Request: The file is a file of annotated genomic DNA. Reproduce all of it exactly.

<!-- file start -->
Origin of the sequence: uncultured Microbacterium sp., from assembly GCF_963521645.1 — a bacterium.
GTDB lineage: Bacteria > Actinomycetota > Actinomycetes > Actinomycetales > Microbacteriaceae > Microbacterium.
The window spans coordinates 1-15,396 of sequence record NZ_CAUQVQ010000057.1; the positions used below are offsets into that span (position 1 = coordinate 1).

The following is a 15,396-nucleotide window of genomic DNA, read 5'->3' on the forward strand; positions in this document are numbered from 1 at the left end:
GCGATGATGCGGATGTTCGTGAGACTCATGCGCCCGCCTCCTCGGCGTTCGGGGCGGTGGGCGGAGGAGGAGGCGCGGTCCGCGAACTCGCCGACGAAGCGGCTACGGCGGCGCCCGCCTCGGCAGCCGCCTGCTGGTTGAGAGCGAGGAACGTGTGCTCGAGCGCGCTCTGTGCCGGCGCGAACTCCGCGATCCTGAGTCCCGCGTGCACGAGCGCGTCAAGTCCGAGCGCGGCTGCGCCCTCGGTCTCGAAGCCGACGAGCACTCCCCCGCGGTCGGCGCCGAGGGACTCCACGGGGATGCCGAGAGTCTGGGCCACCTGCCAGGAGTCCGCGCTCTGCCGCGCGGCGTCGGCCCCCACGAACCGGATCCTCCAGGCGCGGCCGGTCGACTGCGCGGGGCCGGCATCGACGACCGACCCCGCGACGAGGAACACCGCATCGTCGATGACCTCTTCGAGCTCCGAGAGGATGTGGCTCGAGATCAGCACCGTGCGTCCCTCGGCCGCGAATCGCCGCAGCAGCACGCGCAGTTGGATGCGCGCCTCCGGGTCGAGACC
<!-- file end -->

Origin of the sequence: uncultured Microbacterium sp., from assembly GCF_963521645.1 — a bacterium.
GTDB lineage: Bacteria > Actinomycetota > Actinomycetes > Actinomycetales > Microbacteriaceae > Microbacterium.
The window spans coordinates 1-15,396 of sequence record NZ_CAUQVQ010000057.1; the positions used below are offsets into that span (position 1 = coordinate 1).

The following is a 15,396-nucleotide window of genomic DNA, read 5'->3' on the forward strand; positions in this document are numbered from 1 at the left end:
GCGATGATGCGGATGTTCGTGAGACTCATGCGCCCGCCTCCTCGGCGTTCGGGGCGGTGGGCGGAGGAGGAGGCGCGGTCCGCGAACTCGCCGACGAAGCGGCTACGGCGGCGCCCGCCTCGGCAGCCGCCTGCTGGTTGAGAGCGAGGAACGTGTGCTCGAGCGCGCTCTGTGCCGGCGCGAACTCCGCGATCCTGAGTCCCGCGTGCACGAGCGCGTCAAGTCCGAGCGCGGCTGCGCCCTCGGTCTCGAAGCCGACGAGCACTCCCCCGCGGTCGGCGCCGAGGGACTCCACGGGGATGCCGAGAGTCTGGGCCACCTGCCAGGAGTCCGCGCTCTGCCGCGCGGCGTCGGCCCCCACGAACCGGATCCTCCAGGCGCGGCCGGTCGACTGCGCGGGGCCGGCATCGACGACCGACCCCGCGACGAGGAACACCGCATCGTCGATGACCTCTTCGAGCTCCGAGAGGATGTGGCTCGAGATCAGCACCGTGCGTCCCTCGGCCGCGAATCGCCGCAGCAGCACGCGCAGTTGGATGCGCGCCTCCGGGTCGAGACC